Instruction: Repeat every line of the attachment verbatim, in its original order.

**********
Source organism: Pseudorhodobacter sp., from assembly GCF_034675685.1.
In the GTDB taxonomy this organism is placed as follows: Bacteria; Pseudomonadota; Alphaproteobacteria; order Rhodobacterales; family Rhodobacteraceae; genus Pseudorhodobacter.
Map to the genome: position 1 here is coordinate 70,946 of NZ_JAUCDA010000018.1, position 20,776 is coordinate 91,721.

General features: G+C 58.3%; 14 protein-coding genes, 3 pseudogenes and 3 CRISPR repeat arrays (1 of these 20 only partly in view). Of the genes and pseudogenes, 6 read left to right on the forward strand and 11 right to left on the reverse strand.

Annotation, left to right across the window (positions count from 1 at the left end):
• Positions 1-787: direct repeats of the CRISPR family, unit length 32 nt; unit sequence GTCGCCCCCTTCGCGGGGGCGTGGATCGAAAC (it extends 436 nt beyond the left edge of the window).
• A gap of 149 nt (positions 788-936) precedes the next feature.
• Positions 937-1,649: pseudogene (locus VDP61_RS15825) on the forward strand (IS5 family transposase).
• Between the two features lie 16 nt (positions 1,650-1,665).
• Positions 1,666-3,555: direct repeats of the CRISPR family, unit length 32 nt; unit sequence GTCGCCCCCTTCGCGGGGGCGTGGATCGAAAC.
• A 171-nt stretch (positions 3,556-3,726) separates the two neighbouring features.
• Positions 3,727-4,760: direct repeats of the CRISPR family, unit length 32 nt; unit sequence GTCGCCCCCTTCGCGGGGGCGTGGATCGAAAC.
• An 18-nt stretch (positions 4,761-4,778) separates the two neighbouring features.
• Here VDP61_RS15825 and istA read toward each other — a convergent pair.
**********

Source organism: Pseudorhodobacter sp., from assembly GCF_034675685.1.
In the GTDB taxonomy this organism is placed as follows: Bacteria; Pseudomonadota; Alphaproteobacteria; order Rhodobacterales; family Rhodobacteraceae; genus Pseudorhodobacter.
Map to the genome: position 1 here is coordinate 70,946 of NZ_JAUCDA010000018.1, position 20,776 is coordinate 91,721.

General features: G+C 58.3%; 14 protein-coding genes, 3 pseudogenes and 3 CRISPR repeat arrays (1 of these 20 only partly in view). Of the genes and pseudogenes, 6 read left to right on the forward strand and 11 right to left on the reverse strand.

Annotation, left to right across the window (positions count from 1 at the left end):
• Positions 1-787: direct repeats of the CRISPR family, unit length 32 nt; unit sequence GTCGCCCCCTTCGCGGGGGCGTGGATCGAAAC (it extends 436 nt beyond the left edge of the window).
• A gap of 149 nt (positions 788-936) precedes the next feature.
• Positions 937-1,649: pseudogene (locus VDP61_RS15825) on the forward strand (IS5 family transposase).
• Between the two features lie 16 nt (positions 1,650-1,665).
• Positions 1,666-3,555: direct repeats of the CRISPR family, unit length 32 nt; unit sequence GTCGCCCCCTTCGCGGGGGCGTGGATCGAAAC.
• A 171-nt stretch (positions 3,556-3,726) separates the two neighbouring features.
• Positions 3,727-4,760: direct repeats of the CRISPR family, unit length 32 nt; unit sequence GTCGCCCCCTTCGCGGGGGCGTGGATCGAAAC.
• An 18-nt stretch (positions 4,761-4,778) separates the two neighbouring features.
• Here VDP61_RS15825 and istA read toward each other — a convergent pair.